Social Media has practical uses within our everyday personal spheres, but what about its use in the professional ones? Employers today use social media in their recruitment, hiring, and evaluation processes, so it’s crucial for young professionals today to be aware of their digital image. Here are a few, easy tips to revamp your profile to be attractive to potential employers.

fb

Facebook

  • Use a professional-looking picture—you can use the same picture on all of your social media pages.
  • Add the following to the “about” section: internship and other educational experience, a short bio, and links to other professional social media.
  • Follow organizations you’re interested in to discover intern and full-time job opportunities, announcements about the company, and potential contacts in the organization.

linkedin

Linkedin

  • Drop in your professional photo.
  • Customize your headline with keywords and phrases that are related to your desired industry or profession.
  • Request a connection with professionals you’ve worked with at internships or met through networking channels. Be sure to “personalize” your request by offering some information on why you would like to connect.

twitter

Twitter

  • Use a professional profile photo. Your cover photo can indicate your interests.
  • Choose a Twitter handle that will be recognizable as you.
  • Tell your story in your bio: university, class year, major, and keywords describing your career interests.
  • Add a link to your LinkedIn profile, your personal website, blog, and/or online portfolio.

pinterest

Pinterest

  • Drop your professional-looking picture on your main page.
  • Select a username that is consistent with your other social media platforms.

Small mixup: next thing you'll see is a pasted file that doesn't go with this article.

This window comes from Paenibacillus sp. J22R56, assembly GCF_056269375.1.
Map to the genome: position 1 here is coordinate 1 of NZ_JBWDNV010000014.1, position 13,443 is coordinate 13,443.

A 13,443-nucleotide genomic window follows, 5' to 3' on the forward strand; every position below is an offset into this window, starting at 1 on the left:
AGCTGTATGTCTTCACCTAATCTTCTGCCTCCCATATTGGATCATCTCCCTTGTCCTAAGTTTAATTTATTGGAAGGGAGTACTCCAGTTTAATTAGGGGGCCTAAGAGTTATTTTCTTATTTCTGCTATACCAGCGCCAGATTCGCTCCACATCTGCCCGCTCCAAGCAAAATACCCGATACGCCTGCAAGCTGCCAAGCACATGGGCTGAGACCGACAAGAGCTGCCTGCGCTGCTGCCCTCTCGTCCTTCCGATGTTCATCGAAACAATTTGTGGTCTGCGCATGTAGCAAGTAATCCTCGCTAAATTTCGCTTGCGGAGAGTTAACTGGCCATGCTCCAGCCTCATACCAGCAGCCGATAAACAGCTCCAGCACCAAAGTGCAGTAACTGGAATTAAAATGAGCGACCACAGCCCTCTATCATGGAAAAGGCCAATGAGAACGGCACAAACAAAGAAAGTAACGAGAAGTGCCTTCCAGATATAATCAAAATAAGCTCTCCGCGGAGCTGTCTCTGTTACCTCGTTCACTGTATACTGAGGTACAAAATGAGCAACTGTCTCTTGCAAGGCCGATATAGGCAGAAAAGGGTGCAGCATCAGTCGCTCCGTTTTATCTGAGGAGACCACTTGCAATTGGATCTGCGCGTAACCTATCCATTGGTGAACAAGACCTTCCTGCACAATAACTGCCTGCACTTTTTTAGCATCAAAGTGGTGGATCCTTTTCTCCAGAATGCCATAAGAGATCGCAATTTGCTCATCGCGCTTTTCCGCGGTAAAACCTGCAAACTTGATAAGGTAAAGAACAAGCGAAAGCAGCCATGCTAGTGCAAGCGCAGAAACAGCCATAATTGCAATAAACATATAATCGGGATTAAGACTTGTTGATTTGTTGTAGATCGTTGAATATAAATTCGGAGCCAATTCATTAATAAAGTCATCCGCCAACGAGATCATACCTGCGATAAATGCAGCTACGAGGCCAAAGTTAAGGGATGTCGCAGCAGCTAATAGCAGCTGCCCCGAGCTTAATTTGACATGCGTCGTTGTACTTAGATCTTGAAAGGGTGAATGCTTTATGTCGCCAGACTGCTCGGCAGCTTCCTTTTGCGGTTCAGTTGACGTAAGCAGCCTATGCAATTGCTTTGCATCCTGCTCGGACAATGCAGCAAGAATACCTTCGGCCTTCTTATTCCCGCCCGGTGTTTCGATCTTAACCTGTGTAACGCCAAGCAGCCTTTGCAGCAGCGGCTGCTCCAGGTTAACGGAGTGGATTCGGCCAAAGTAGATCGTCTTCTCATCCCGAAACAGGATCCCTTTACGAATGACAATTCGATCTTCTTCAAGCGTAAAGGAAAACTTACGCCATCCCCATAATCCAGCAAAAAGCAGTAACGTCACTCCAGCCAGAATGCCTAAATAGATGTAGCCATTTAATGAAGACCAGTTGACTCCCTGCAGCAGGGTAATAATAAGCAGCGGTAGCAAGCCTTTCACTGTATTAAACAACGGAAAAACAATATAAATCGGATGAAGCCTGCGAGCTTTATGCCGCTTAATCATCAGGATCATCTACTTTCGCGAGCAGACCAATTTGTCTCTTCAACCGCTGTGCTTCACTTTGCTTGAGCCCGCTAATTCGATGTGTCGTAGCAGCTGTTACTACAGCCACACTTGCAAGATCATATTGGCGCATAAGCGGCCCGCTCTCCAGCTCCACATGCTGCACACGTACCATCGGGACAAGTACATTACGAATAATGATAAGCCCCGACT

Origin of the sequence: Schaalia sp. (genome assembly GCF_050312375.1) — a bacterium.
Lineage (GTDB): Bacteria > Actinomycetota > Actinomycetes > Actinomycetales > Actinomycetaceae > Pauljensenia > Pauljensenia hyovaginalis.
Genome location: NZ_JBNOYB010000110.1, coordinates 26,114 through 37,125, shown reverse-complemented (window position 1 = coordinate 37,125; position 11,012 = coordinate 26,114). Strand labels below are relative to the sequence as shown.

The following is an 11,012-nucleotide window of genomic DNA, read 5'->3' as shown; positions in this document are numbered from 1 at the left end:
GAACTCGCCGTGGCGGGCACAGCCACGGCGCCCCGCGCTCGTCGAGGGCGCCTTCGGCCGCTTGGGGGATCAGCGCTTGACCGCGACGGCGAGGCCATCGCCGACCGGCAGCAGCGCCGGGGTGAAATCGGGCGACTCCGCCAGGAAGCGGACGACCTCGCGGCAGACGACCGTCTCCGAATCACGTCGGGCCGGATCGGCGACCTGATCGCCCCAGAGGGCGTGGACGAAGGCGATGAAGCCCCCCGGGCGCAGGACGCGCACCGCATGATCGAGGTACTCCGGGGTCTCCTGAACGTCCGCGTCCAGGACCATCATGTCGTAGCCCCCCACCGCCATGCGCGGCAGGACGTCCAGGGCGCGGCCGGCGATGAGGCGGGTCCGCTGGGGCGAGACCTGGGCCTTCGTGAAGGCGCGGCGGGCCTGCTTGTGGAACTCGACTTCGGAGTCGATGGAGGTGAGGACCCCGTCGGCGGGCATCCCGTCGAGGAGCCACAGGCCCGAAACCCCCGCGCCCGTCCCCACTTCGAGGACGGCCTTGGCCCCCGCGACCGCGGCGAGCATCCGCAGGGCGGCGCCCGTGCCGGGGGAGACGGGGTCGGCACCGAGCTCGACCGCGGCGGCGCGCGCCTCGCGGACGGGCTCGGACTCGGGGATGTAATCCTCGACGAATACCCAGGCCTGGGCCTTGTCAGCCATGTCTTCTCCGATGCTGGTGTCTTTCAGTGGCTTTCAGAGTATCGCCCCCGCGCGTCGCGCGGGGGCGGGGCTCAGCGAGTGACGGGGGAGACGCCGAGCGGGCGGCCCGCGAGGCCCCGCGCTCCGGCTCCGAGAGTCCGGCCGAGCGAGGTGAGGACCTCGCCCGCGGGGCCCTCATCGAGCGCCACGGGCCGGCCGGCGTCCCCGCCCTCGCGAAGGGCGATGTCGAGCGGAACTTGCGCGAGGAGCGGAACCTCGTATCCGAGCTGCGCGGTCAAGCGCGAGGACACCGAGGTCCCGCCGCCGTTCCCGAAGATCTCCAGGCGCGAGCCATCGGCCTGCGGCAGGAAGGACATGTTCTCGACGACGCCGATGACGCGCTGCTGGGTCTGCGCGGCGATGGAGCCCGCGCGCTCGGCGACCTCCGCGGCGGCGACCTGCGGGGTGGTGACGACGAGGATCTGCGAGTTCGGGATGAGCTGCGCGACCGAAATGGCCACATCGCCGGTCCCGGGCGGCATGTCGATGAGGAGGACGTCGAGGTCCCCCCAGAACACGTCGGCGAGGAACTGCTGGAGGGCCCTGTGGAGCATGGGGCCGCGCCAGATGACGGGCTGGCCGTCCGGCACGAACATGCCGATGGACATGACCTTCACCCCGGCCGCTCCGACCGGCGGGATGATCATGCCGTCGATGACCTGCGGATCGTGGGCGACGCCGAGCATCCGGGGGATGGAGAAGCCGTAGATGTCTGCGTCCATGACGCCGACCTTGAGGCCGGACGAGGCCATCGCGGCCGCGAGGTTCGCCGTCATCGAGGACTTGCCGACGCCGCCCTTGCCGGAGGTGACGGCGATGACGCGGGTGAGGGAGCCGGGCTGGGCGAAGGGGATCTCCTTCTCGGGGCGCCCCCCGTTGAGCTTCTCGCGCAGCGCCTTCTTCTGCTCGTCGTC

• Create a bio that reflects your goals and brand. Who are you? Why are you using Pinterest? What are your professional aspirations?
  • Create boards using images and content to share your interests and experiences in your field.
  • Mark boards “secret,” if they are going to contain content you would prefer to keep private.

With these tips in mind you can make a real impact. Use these tips to renovate your personal pages or create separate professional social media pages specifically for employers.

 

Courtesy of the National Association of Colleges and Employers.

 

Interviewing: “Tell Me About Yourself”

Tell-Me-About-Yourself“Tell me about yourself.”

This seemingly simple question that all interviewees encounter in their job search can either trip up or make an interview experience. Navigating how much, little, or even what you should say can be difficult. However, this question is an open-ended opportunity to personalize the dialogue with a potential employer, giving the interviewee power in a situation where they generally don’t call the shots.

Think of this question as an opportunity to present a condensed infomercial of sort about you as a candidate. It should be concise, but informative and interesting to the employer. The link below provides an extensive list of what you can say in your interview to make an impact and conquer this question in your next interview.

http://theundercoverrecruiter.com/tell-me-about-yourself-dos-donts/

IWU Alumni Interview – Law School Style

I’ve compiled a good deal of alumni interviews over the past couple years and haven’t always been able to fit all the useful information into “Career Connections,” our monthly newsletter. So, before I graduate, I thought I would upload a variety of interviews to the blog here for your reading pleasure. First off, alumni Chris Seps ’07, who is currently attending University of Illinois College of Law and has some great advice for students considering law school:

Continue reading IWU Alumni Interview – Law School Style